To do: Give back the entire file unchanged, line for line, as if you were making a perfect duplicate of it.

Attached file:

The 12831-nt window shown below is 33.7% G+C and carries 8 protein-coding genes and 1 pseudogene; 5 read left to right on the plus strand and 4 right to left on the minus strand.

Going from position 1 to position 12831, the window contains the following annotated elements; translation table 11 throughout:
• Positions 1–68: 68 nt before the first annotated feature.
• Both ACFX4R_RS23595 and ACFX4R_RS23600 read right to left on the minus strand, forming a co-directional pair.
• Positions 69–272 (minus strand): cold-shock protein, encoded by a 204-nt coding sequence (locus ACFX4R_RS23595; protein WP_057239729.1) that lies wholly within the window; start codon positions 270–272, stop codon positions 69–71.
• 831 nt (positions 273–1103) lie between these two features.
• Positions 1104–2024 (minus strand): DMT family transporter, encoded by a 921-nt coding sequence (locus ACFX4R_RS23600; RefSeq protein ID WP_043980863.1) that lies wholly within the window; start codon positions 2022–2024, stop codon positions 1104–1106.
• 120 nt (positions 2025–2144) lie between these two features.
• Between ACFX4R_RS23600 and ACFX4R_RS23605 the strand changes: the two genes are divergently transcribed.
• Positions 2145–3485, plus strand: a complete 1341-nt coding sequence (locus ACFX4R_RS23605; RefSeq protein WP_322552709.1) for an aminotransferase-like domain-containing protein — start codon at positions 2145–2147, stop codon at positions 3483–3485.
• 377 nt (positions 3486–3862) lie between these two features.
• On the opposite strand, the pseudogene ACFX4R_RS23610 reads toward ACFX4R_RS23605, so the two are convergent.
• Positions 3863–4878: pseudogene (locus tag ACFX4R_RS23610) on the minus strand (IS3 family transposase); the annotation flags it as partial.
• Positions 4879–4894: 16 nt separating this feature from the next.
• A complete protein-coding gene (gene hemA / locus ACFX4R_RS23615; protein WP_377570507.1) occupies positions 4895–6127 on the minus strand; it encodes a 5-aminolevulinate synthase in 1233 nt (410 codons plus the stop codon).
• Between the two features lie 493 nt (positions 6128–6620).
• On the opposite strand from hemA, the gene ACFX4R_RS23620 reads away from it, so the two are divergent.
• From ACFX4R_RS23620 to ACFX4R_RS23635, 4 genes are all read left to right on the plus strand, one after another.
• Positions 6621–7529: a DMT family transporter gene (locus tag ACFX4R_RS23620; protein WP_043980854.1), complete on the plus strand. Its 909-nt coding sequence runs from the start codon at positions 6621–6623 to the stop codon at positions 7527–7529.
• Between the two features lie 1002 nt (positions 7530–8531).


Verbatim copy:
The 12831-nt window shown below is 33.7% G+C and carries 8 protein-coding genes and 1 pseudogene; 5 read left to right on the plus strand and 4 right to left on the minus strand.

Going from position 1 to position 12831, the window contains the following annotated elements; translation table 11 throughout:
• Positions 1–68: 68 nt before the first annotated feature.
• Both ACFX4R_RS23595 and ACFX4R_RS23600 read right to left on the minus strand, forming a co-directional pair.
• Positions 69–272 (minus strand): cold-shock protein, encoded by a 204-nt coding sequence (locus ACFX4R_RS23595; protein WP_057239729.1) that lies wholly within the window; start codon positions 270–272, stop codon positions 69–71.
• 831 nt (positions 273–1103) lie between these two features.
• Positions 1104–2024 (minus strand): DMT family transporter, encoded by a 921-nt coding sequence (locus ACFX4R_RS23600; RefSeq protein ID WP_043980863.1) that lies wholly within the window; start codon positions 2022–2024, stop codon positions 1104–1106.
• 120 nt (positions 2025–2144) lie between these two features.
• Between ACFX4R_RS23600 and ACFX4R_RS23605 the strand changes: the two genes are divergently transcribed.
• Positions 2145–3485, plus strand: a complete 1341-nt coding sequence (locus ACFX4R_RS23605; RefSeq protein WP_322552709.1) for an aminotransferase-like domain-containing protein — start codon at positions 2145–2147, stop codon at positions 3483–3485.
• 377 nt (positions 3486–3862) lie between these two features.
• On the opposite strand, the pseudogene ACFX4R_RS23610 reads toward ACFX4R_RS23605, so the two are convergent.
• Positions 3863–4878: pseudogene (locus tag ACFX4R_RS23610) on the minus strand (IS3 family transposase); the annotation flags it as partial.
• Positions 4879–4894: 16 nt separating this feature from the next.
• A complete protein-coding gene (gene hemA / locus ACFX4R_RS23615; protein WP_377570507.1) occupies positions 4895–6127 on the minus strand; it encodes a 5-aminolevulinate synthase in 1233 nt (410 codons plus the stop codon).
• Between the two features lie 493 nt (positions 6128–6620).
• On the opposite strand from hemA, the gene ACFX4R_RS23620 reads away from it, so the two are divergent.
• From ACFX4R_RS23620 to ACFX4R_RS23635, 4 genes are all read left to right on the plus strand, one after another.
• Positions 6621–7529: a DMT family transporter gene (locus tag ACFX4R_RS23620; protein WP_043980854.1), complete on the plus strand. Its 909-nt coding sequence runs from the start codon at positions 6621–6623 to the stop codon at positions 7527–7529.
• Between the two features lie 1002 nt (positions 7530–8531).